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November 2010, Volume 60, Issue 11

Editorial

Baby walkers — friend or foe

Rifat Rehmani  ( Department of Emergency Medicine, King Abdul Aziz Hospital, Al-Ahsa, Kingdom of Saudi Arabia. )

Injury is a leading cause of death and morbidity during childhood. It is estimated that 90% of childhood injuries are preventable. Why, then, are 1 in 8 hospital admissions of children the result of injury, and why do injuries remain as the leading cause of death among children globally?
Baby walkers are devices that support perambulatory children so that they can use their feet to move around. Children using walkers usually range in age from about 6 to 15 months. The use of baby walkers is widespread, and about quarter of these infants experience an injury related to their use.1 Surveys of parents in North America indicate that 77% to 86% of infants and toddlers use a walker for some period of time. It is used in the UK by 50% of parents of infants, while in urban Turkey its prevalence is about 75%.A home visitation programme involving a random sample of 340 families with children aged 1-4 years revealed a use rate of baby walkers of 46% in urban Karachi.2
Although used in the western world for several centuries, infant walkers have only become a household item within the last several decades to enable infants to mobilize before being able to walk. The hazards associated with their use have been recognized increasingly during the past 3 decades. Previous studies have suggested that parents do not perceive walkers as dangerous, and that even the occurrence of a walker related injury does not prevent future use in the same child or siblings.3 Parents like infant walkers because they believe baby walkers help young children learn to walk.4 There is also a strong perception that baby walkers are a source of entertainment for children. They also state that walkers give their child enhanced mobility and serve as a baby-sitter. However, infant walkers allow infants mobility beyond their natural capability, thus providing them with a means of getting into dangerous situations. Moving at 1 m/second, an infant can be across the room and down a flight of stairs before the caregiver has time to react.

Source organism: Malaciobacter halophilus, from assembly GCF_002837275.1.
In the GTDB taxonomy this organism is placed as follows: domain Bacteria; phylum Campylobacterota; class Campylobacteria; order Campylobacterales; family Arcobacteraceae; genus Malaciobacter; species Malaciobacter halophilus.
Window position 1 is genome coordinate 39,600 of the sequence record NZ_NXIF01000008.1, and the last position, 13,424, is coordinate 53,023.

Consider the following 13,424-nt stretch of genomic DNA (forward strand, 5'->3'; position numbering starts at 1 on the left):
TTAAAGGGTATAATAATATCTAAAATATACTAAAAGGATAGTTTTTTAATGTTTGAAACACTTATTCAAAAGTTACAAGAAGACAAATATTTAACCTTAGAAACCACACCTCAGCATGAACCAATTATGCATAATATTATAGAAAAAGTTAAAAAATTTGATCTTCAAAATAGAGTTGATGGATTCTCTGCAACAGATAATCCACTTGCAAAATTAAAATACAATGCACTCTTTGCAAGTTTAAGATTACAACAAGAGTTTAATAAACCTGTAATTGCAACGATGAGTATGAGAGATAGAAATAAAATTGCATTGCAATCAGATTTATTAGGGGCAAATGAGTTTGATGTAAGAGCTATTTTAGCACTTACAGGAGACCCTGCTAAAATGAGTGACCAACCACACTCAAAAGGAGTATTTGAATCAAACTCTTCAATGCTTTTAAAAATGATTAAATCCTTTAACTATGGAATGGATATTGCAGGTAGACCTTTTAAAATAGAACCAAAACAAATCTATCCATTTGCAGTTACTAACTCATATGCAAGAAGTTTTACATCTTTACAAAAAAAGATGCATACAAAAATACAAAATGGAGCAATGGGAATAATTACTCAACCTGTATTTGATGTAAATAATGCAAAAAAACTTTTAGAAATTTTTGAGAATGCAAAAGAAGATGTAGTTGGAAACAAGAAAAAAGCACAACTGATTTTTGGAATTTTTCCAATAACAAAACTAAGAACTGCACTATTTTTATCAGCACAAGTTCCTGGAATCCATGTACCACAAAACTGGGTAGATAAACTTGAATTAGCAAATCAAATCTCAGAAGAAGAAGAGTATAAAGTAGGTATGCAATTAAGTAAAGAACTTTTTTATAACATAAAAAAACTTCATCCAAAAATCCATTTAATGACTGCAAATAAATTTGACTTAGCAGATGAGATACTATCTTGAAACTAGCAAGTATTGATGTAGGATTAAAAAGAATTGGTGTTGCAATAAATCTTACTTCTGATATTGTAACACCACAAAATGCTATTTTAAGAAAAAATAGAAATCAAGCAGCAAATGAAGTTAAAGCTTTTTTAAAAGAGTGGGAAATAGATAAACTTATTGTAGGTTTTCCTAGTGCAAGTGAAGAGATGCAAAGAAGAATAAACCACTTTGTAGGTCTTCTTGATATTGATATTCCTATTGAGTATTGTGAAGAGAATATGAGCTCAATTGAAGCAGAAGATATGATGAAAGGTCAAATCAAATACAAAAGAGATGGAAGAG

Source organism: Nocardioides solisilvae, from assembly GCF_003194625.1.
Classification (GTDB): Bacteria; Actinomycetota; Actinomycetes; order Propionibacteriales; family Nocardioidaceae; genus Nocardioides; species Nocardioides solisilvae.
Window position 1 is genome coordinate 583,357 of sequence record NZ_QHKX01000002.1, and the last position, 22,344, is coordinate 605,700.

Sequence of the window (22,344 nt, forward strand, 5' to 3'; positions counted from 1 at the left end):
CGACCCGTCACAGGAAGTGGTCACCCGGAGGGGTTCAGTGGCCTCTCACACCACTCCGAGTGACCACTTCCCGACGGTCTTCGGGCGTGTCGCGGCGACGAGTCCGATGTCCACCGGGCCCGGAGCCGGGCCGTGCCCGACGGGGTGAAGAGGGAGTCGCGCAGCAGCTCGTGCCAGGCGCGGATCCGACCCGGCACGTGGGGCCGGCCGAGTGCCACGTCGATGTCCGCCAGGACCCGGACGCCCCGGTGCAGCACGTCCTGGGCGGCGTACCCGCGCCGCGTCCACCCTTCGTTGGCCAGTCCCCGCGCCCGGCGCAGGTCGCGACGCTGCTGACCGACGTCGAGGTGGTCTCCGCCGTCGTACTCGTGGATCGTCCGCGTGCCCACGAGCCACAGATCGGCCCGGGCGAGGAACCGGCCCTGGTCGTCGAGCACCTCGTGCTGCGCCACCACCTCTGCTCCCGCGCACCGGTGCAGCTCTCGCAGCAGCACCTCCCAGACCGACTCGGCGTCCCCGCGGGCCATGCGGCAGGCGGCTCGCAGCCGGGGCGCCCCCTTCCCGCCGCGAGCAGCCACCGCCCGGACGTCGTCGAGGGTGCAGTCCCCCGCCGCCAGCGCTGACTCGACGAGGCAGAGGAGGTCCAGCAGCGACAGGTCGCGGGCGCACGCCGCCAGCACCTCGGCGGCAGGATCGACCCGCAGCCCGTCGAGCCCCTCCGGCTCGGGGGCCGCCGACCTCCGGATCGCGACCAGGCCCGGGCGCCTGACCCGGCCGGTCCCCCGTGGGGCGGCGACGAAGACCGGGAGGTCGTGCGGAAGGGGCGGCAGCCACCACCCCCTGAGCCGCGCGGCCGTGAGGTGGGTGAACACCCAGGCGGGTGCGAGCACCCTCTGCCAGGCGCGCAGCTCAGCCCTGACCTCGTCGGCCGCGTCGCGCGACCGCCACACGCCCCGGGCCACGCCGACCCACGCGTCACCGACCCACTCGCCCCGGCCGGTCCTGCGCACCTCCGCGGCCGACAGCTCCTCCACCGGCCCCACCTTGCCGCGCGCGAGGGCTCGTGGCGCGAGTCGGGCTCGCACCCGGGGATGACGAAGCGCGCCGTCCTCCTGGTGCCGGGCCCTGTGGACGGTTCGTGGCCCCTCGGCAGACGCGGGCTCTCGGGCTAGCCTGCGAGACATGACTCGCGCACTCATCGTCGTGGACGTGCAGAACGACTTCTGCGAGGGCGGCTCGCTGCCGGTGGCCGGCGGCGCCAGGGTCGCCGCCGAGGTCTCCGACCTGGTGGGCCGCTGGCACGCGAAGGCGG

The overall evidence shows significant developmental delays associated with baby walkers.5
Anecdotal reports note adverse effects from the use of baby walkers in a child with cerebral palsy and even the development of cerebral palsy-like symptoms in apparently normal children. There is no published scientific evidence that baby walkers advance the baby\'s ability to walk, but many parents nevertheless welcome the use of these devices. Contrarily, a controlled study in 15 pairs of twins, with one twin allocated to a baby walker and the other not, revealed no difference in age at walking.
Despite parents\' good intentions, in 1993, 25 000 children aged 5-15 months were treated in American hospital emergency units for walker related injuries.  In addition, population surveys reveal that there may be as many as 10 times that number of injuries not serious enough to warrant a visit to the hospital. Injuries with baby walkers are common, if usually minor. However, deaths and serious injuries (skull fracture, concussion, intracranial haemorrhage, fractures of the cervical spine, and other fractures) occur. The majority of serious injuries to infants in infant walkers involve falls down stairs. Other mechanisms of injury include walker tip-over, finger entrapment, and allowing the infant to gain access to such hazards as oven doors, hot and/or heavy objects, and poisonous substances. A rate of 8.9 injuries needing attendance in emergency departments per 1000 children less than 1 year of age and 1.7/1000 for serious injuries has been reported.6 Similar rates were found at a university hospital in Athens: 16 injuries per 1000 user years, or 3.5 injuries per 1000 babies per year.7